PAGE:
Giving name of diamyd just for example purpose :
If Diamyd can stop auto immune and beta cells keep on regenerating then people who have taken diamyd after "some" years should not have type 1 diabetes. Diamyd trials have been going on many years.. why did Diamyd guys not see any change to established type 1s.

Anonymous said...

http://news.smh.com.au/breaking-news-national/animaltohuman-transplant-first-20101210-18sfk.html

Danny Rose, AAP Medical Writer
December 10, 2010 - 3:19PM
.AAP

A world-first treatment for type 1 diabetes using insulin-producing cells grown in pigs has been approved for sale in Russia, and Australia is the "next big target country".

Professor Bob Elliott, who trained in Adelaide but now heads a laboratory in New Zealand, said two hospitals in Russia could begin offering the treatment next year once their training was complete.

The therapy would initially cost around $150,000 per patient, but "that will go down as we get an an economy of scale", he said, adding the treatment "makes a huge difference" to managing the condition.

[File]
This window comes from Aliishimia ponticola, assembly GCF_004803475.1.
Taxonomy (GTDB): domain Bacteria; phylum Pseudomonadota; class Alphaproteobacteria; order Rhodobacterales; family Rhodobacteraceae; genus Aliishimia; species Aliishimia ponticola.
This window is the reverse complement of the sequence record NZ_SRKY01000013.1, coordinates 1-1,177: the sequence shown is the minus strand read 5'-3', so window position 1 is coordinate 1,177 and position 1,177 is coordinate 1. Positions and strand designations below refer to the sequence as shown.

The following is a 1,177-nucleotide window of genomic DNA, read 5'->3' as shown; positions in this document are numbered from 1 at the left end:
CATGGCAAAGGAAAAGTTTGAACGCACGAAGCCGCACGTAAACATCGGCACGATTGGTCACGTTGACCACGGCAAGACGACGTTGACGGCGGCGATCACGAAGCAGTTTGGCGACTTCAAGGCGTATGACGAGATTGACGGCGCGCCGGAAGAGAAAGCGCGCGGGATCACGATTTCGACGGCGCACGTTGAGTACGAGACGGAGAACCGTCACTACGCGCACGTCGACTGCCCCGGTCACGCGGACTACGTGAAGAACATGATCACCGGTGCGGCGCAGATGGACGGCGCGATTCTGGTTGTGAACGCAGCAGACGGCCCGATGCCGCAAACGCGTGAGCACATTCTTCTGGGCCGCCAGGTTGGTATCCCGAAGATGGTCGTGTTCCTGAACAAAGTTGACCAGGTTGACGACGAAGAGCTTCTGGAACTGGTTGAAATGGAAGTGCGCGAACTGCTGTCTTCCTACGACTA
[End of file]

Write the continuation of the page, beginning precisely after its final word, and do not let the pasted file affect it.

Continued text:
Advertisement: Story continues below Type 1 diabetes is a genetic condition in which the pancreas stops making insulin, requiring a person to inject it several times a day while keeping a close eye on their blood glucose levels with regular finger-prick tests.

Prof Elliott's pioneering Diabecell treatment, from Living Cell Technologies Ltd, is the world's first xenotransplantation (animal to human) treatment approved for sale by a major industrialised country.

It takes insulin-producing cells from a special breed of pig and encases them, so they can be transplanted into humans without the need for immunosuppressant drugs.

Two patients who took part in a clinical trial were able to cease insulin injections altogether for eight months.